Data scientists report that 80 percent of their time is spent wrangling, cleaning and joining data in preparation for analytics. How much sexier would the “sexiest job of the 21st century” be if we could automate data management so that these highly trained individuals can focus on deriving value from data?
Automation of analytics has become a necessity in order to tackle the deluge of data-driven problems.
Analytics is key to deriving insight and value from the data deluge. Automation of analytics has become a necessity in order to tackle the deluge of data-driven problems. It enables us to focus our attention on higher-value tasks and gain operational efficiency and repeatability.
Machine learning (ML) and AI are the technologies through which this automation is achieved. We have not yet developed the level of trust in ML and AI that we have in other technologies because they do not explain how they work or make their decisions.
We are not quite ready yet to change our relationship with mathematics and logic. We like to own the logic, understand it and codify it. Software is information processed by computer systems in a known way – we know it because we wrote the code. When things go wrong, we can debug the logic and correct it. We are sometimes confusing automation with autonomy.
An automated task does not have to make autonomous decisions for us. We can remain in control. The confusion arises because we discuss automation in the context of AI and attribute too much intelligence and capabilities for reasoning to it.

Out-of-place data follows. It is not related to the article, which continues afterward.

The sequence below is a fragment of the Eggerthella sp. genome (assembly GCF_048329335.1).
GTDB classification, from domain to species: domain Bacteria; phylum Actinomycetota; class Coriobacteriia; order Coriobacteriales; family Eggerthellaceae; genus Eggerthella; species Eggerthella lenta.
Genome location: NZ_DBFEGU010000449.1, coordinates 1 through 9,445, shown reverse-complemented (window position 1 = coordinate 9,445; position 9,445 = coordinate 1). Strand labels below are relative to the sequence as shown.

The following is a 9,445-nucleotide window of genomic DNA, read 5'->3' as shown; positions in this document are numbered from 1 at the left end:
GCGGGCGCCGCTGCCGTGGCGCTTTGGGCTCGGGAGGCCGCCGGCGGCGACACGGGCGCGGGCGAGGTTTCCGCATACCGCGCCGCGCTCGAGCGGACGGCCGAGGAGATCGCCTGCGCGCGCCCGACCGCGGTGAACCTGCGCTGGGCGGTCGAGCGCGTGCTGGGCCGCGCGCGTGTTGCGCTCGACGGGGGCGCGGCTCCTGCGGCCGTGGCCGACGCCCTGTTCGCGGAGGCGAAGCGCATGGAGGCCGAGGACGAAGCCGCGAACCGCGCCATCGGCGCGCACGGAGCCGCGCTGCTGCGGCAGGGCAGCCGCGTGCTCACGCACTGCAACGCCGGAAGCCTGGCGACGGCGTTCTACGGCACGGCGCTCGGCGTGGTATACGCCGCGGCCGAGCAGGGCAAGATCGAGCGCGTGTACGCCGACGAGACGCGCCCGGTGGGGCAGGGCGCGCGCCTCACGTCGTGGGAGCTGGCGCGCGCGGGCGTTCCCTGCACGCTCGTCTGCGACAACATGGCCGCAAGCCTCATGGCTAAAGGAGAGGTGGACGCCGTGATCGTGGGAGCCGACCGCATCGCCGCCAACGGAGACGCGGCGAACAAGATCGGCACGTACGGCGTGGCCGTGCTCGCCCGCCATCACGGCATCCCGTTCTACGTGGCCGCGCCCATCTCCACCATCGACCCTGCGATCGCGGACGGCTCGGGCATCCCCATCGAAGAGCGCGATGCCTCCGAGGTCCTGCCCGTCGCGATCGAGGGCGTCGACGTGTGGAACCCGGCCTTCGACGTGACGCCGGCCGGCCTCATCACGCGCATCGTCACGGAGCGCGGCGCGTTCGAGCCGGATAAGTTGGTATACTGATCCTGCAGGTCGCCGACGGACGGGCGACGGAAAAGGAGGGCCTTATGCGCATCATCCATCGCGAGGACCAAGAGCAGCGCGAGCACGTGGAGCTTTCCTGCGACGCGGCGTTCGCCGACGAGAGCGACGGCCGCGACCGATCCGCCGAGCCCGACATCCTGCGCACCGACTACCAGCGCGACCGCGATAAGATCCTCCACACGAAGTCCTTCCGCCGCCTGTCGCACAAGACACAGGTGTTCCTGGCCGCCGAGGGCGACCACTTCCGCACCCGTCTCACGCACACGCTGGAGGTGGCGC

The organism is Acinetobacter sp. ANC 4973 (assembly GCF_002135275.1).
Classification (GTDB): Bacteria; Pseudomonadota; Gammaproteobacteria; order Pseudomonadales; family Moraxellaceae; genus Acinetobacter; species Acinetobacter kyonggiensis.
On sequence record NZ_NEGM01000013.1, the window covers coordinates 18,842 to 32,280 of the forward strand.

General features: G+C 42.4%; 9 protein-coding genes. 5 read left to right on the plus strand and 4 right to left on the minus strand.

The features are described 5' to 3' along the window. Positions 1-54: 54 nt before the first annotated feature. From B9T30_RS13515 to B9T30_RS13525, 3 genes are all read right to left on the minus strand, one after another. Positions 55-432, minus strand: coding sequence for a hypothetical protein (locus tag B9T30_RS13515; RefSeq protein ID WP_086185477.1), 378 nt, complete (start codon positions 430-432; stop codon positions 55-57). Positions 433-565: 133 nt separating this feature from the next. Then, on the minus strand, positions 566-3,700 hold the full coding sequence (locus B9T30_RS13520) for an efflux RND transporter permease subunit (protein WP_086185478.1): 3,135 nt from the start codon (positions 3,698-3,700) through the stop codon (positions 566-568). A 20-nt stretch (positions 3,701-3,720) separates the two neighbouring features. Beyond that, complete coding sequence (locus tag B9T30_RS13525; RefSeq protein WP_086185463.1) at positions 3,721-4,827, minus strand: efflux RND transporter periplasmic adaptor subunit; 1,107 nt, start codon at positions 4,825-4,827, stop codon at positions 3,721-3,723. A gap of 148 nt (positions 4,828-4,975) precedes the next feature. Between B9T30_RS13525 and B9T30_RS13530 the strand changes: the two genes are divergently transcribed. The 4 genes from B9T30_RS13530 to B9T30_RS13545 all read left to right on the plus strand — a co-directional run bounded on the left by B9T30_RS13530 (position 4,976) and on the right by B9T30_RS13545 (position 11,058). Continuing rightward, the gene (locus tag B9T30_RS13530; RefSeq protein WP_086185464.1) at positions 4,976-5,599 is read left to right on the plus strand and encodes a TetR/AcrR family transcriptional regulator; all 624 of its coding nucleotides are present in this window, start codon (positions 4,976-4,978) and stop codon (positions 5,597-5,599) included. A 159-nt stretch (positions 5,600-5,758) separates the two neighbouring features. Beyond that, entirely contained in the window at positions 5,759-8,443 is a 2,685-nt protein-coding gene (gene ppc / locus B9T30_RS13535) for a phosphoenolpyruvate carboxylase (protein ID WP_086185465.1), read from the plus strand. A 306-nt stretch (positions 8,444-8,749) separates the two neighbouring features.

The predictions, classifications and moves of these AI systems might surprise us, not because they have intuition, but because we do not understand their logic.
An AI system built on deep learning is a different piece of software. The algorithm, through the process of training, generates its own logic. The deep neural network that can diagnose skin cancer on medical images trained its eyes, not human eyes.
The predictions, classifications and moves of these AI systems might surprise us, not because they have intuition, but because we do not understand their logic. They are not intuitive, they are inscrutable. They do not give up their secrets. That is why fair, accountable, transparent and explainable AI is a major research area right now.
The future is now
Automation and AI have the potential to augment our abilities and make us better at what we do. AI, like all technology, is assistive technology. Perhaps 2018 is the year where we think of AI not as artificial intelligence, but as assistive information technology.
I do not have a crystal ball to predict the future. But I am excited for what is to come. Automation will continue to revolutionize industries – automation through analytics and algorithms is inevitable. These trends will not only shape technology in 2018 and beyond, they are transforming our world now.
This article has been republished with permission from SAS.